Last week, the council heard a biannual update from Police Chief David Swing on the status of the department and its relationship with the community. The reports grew out of community outreach in the wake of the George Floyd murder and violent and damaging protests elsewhere. Demonstrations in Pleasanton were peaceful and the chief joined in one.
Councilwoman Julie Testa raised concerns that the council had limited information on the February police shooting of a man armed with a knife outside an apartment in Hacienda Business Park. One week after the incident the police released a composite video of the situation as well as identified the man shot dead at the scene. Both the Pleasanton Police and the Alameda County District Attorney’s office are investigating the officer-involved shooting.
Testa said that the council has oversight responsibility and had received no more information than the public.
That’s exactly how it should be.
With the city manager style of government, the council has no authority or business being involved in the day-to-day operations of the city. Its role is to hire, guide, evaluate and fire, if necessary, the city manager. It sets policy. Day-to-day operations of the police department or any other department are the responsibility of the city manager and the department heads he hires. If the council has issue with a department, its remedy is the city manager’s office.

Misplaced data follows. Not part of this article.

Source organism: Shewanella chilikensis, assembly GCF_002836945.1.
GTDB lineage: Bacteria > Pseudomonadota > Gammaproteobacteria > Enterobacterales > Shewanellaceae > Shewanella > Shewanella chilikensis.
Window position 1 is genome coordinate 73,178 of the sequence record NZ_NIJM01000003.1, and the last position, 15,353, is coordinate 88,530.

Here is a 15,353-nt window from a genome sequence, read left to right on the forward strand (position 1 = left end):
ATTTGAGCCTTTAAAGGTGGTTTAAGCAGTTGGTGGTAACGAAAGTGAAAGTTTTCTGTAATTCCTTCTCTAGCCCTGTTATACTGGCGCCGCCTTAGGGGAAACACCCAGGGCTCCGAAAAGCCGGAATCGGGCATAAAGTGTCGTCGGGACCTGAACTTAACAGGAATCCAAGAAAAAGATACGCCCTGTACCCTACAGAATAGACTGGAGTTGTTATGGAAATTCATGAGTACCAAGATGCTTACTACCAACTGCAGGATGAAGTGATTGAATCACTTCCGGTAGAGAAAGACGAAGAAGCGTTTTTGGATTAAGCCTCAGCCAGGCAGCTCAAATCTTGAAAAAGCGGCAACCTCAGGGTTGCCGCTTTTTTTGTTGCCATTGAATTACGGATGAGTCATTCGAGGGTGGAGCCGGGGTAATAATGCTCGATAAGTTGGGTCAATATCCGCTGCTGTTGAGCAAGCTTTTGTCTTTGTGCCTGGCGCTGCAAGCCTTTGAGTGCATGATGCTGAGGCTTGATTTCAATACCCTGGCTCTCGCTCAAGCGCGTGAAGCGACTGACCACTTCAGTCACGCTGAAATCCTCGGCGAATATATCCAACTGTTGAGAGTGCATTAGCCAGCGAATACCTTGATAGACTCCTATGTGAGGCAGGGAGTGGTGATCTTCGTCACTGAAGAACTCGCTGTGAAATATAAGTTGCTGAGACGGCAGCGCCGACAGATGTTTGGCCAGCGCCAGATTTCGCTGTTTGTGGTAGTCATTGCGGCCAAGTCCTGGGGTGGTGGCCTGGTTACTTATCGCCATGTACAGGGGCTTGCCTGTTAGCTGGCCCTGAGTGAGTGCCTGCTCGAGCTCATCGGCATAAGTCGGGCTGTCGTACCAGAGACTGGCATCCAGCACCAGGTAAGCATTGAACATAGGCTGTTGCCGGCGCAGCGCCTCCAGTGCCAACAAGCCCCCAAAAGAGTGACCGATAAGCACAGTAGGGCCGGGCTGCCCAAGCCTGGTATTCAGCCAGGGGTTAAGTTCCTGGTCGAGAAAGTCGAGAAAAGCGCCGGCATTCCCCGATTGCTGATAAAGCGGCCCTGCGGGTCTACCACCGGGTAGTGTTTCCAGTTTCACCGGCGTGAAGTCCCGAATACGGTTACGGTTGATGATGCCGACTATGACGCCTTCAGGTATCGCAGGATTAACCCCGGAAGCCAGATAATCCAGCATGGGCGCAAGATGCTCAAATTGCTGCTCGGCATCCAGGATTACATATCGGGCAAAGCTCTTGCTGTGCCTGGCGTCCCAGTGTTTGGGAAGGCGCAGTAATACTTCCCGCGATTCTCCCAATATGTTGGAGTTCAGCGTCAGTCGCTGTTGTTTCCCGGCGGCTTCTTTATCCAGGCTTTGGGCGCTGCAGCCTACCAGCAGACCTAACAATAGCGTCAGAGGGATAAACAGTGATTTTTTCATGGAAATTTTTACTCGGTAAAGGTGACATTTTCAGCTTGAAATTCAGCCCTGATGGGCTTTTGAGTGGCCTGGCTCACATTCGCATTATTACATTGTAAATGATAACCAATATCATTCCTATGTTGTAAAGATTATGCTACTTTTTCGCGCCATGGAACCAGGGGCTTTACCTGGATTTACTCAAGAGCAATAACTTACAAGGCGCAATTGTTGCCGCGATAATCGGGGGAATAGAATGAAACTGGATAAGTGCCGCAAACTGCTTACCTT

Both Testa and Valerie Arkin stated they were pleased with the direction of the department over the past two years there was still work to do for the council to fulfill the “oversight role” it had committed to. Assuming they had it right, then that’s a two-year-old mistake that needs to be rectified.
Mayor Karla Brown, according to the Weekly report, agreed. “Mayor Karla Brown emphasized the council's desire to serve a more substantial oversight role, and the need for an independent body for PPD to be accountable to.”
The department is ultimately responsible to the elected councilmembers through the city manager.
The council needs to stay out of day-to-day operations, whether police or public works, and deal with policy.